Annubar or orifice meter?

This guest post is authored by Greg McMillan.

In the ISA Automation Week Mentor Program, I am providing guidance for extremely talented individuals from Argentina, Brazil, Malaysia, Mexico, Saudi Arabia, and the USA. We will be sharing a question and the answers each week. If you would like to provide additional answers, please send them to Susan Colwell at ISA. The fifteenth question is from Muhammad Al-Khalifah in Saudi Arabia:

We are planning to install a flow meter in 48-inch line to an oil storage tank. I thought of using an annubar flow meter instead of an orifice for this application. What do you think is the best fit for our application in terms of the following?

  • Permanent pressure loss (minimum pressure loss is required)
  • Maintenance and construction cost noting size of the pipe is 48 inches
  • Rangeability (1:4)
  • Accuracy (not a big concern for our application we can tolerate some)

Answer from Greg McMillan (CDI Process & Industrial):
As you probably expected, the permanent pressure loss is less for an annubar than an orifice. So far as performance, the ISA book Essentials of Modern Measurements and Final Elements in the Process Industry offers some guidance. On page 170, the accuracy of orifice flow meters is stated as 2 to 4% of full-scale flow, whereas the accuracy of annubars is 0.75% to 2.0% of actual flow. Thus at low flows, the accuracy of the annubar is significantly better. The stated rangeability is 5:1 for orifices and 10:1 for annubars assuming the maximum flow meter flow matches exactly the maximum process flow and the upstream and downstream piping requirements are met. For greater accuracy, consider temperature and pressure compensation as described for the multivariable DP transmitter starting on page 177.

Ram Ramachandran has accepted an invitation to be a resource for the ISA Mentor program. Ram has extensive knowledge on measurements and safety standards particularly in the oil and gas industries.

Answer from Ram Ramachandran (Systems Research Int’l Inc.):
You are correct not to select orifice flow for 48-inch line because of cost, accuracy and repeatability concerns. The pitot tube or averaging [Eagle] pitot tube is not the best choice though installed cost is minimal. Due to low d/p generated, accuracy, turn-down ratio and repeatability will suffer. Generally, mechanical integrity of flow sensor will be sacrificed due to size and velocity.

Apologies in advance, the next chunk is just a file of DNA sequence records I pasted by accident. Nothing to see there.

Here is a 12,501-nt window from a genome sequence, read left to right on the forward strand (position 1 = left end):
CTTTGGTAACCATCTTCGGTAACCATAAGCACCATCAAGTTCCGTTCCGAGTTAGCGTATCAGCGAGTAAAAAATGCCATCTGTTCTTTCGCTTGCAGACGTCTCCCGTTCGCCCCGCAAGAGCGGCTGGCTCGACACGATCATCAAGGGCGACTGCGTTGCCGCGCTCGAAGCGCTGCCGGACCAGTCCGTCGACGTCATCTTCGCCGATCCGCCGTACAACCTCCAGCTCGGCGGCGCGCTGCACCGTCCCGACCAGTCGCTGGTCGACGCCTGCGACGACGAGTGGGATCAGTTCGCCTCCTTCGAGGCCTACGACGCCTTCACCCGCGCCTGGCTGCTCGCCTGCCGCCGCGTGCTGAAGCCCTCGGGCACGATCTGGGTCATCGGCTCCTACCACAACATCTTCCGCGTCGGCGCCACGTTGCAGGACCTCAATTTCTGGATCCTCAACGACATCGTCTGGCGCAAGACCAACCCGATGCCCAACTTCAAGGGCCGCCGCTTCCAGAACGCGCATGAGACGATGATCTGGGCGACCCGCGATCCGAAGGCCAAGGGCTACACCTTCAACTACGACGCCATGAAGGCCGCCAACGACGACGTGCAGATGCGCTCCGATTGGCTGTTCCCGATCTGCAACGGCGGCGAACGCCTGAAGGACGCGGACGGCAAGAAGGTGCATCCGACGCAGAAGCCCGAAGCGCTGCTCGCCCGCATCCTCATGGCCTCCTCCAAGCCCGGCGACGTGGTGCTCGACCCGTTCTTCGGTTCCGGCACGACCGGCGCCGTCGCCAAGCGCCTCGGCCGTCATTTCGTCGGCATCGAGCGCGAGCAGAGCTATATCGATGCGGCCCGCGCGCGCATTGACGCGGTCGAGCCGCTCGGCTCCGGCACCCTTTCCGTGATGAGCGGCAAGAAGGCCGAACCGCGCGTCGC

As you well know, error/accuracy of installed d/p measurement whether orifice flow or pitot tube is about 2%. You should consider other techniques readily available for large pipelines with minimum pressure loss while maximum velocity measurement is at the center of the pipe. Some possible alternate applications:

  • Target meter with insertion type sensor-cost similar to pitot tube, slightly higher.
  • Insertion type custom-made vortex shedding meter – accurate and repeatable but costlier to pitot tube but far cheaper to orifice installation. Check with vendors like Emerson and others.
  • Insertion type turbine meter with better accuracy but lesser dependability. Solids in crude and velocity sensitive may make it high maintenance.
  • Doppler flow meter – due to the presence of sand/water in crude oil – accurate and repeatable.
  • Fluidic Component heat-loss characterized probes – similar to pitot tube in cost, but is application-specific.
  • Time of flight sonic flow meter wrapped around the pipe line externally – has all the advantages of the above metering devices at minimum cost – noninvasive installation, no pressure loss, accurate, repeatable, high turn-down ratios.

These will suffice for storage tanks transfers if they are not custody transfers. Ship to shore or reverse. You can also have radar level gauges in storage tanks, which are very accurate for custody transfers. Fill and drain rates in barrels per day can be computed and put on a separate display for operator use, altogether avoiding any flow meter installation (see March Control Talk column “Radar Love” for more details). This is accomplished by configuring the DCS as a secondary read out. You can also install single loop standalone digital display with scaling.


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  • Shafi A Syed

    I beg to differ on the above suggestion. Averaging Pitot Tubes are well suited for large line sizes with moderate accuracy and in service where there are no particles. The other flow measurement technologies listed above have issues like in accuracy like in case of doppler flow meter ( which also requires certain amount of solid particles to reflect the waves ) which in this case ( being oil to storage ) is very remote. Strap on or Clamp on Ultrasonic have issues with the strapping when the pipe thermally expands and target flowmeters are rarely used in process industry.

    • julianngrant

      My answer in the post is supportive of annubars whereas Ram’s is not. I don’t think either one of us says you should not use annubars in large line sizes. I agree target meters are no longer used and the ultraonic meters I know of did not work well but that was in the 1990s. The technology has probably improved in the last decade. – posted on behalf of Greg McMillan